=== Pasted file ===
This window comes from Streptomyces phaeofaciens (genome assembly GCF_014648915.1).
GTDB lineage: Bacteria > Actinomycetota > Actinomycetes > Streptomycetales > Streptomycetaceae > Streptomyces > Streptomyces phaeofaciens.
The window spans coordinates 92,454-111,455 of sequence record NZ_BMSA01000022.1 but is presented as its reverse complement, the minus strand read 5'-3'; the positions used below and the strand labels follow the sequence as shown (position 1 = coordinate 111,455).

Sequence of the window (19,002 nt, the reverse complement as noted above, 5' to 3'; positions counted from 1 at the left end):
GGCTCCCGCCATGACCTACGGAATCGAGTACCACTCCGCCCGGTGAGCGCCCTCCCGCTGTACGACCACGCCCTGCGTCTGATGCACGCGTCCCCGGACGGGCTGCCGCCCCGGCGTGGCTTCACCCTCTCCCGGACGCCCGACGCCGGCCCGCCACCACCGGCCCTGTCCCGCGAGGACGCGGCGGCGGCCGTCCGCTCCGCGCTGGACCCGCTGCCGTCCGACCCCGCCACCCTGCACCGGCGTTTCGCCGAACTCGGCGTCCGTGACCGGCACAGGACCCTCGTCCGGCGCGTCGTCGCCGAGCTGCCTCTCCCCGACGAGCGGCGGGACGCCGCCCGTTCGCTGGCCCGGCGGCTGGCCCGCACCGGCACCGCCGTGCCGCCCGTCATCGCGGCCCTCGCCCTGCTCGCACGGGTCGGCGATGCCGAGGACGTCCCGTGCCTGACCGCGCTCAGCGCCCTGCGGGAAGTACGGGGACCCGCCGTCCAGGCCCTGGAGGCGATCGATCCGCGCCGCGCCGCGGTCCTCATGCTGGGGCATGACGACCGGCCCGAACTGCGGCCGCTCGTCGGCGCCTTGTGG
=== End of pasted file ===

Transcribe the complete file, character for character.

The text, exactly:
This window comes from Streptomyces phaeofaciens (genome assembly GCF_014648915.1).
GTDB lineage: Bacteria > Actinomycetota > Actinomycetes > Streptomycetales > Streptomycetaceae > Streptomyces > Streptomyces phaeofaciens.
The window spans coordinates 92,454-111,455 of sequence record NZ_BMSA01000022.1 but is presented as its reverse complement, the minus strand read 5'-3'; the positions used below and the strand labels follow the sequence as shown (position 1 = coordinate 111,455).

Sequence of the window (19,002 nt, the reverse complement as noted above, 5' to 3'; positions counted from 1 at the left end):
GGCTCCCGCCATGACCTACGGAATCGAGTACCACTCCGCCCGGTGAGCGCCCTCCCGCTGTACGACCACGCCCTGCGTCTGATGCACGCGTCCCCGGACGGGCTGCCGCCCCGGCGTGGCTTCACCCTCTCCCGGACGCCCGACGCCGGCCCGCCACCACCGGCCCTGTCCCGCGAGGACGCGGCGGCGGCCGTCCGCTCCGCGCTGGACCCGCTGCCGTCCGACCCCGCCACCCTGCACCGGCGTTTCGCCGAACTCGGCGTCCGTGACCGGCACAGGACCCTCGTCCGGCGCGTCGTCGCCGAGCTGCCTCTCCCCGACGAGCGGCGGGACGCCGCCCGTTCGCTGGCCCGGCGGCTGGCCCGCACCGGCACCGCCGTGCCGCCCGTCATCGCGGCCCTCGCCCTGCTCGCACGGGTCGGCGATGCCGAGGACGTCCCGTGCCTGACCGCGCTCAGCGCCCTGCGGGAAGTACGGGGACCCGCCGTCCAGGCCCTGGAGGCGATCGATCCGCGCCGCGCCGCGGTCCTCATGCTGGGGCATGACGACCGGCCCGAACTGCGGCCGCTCGTCGGCGCCTTGTGG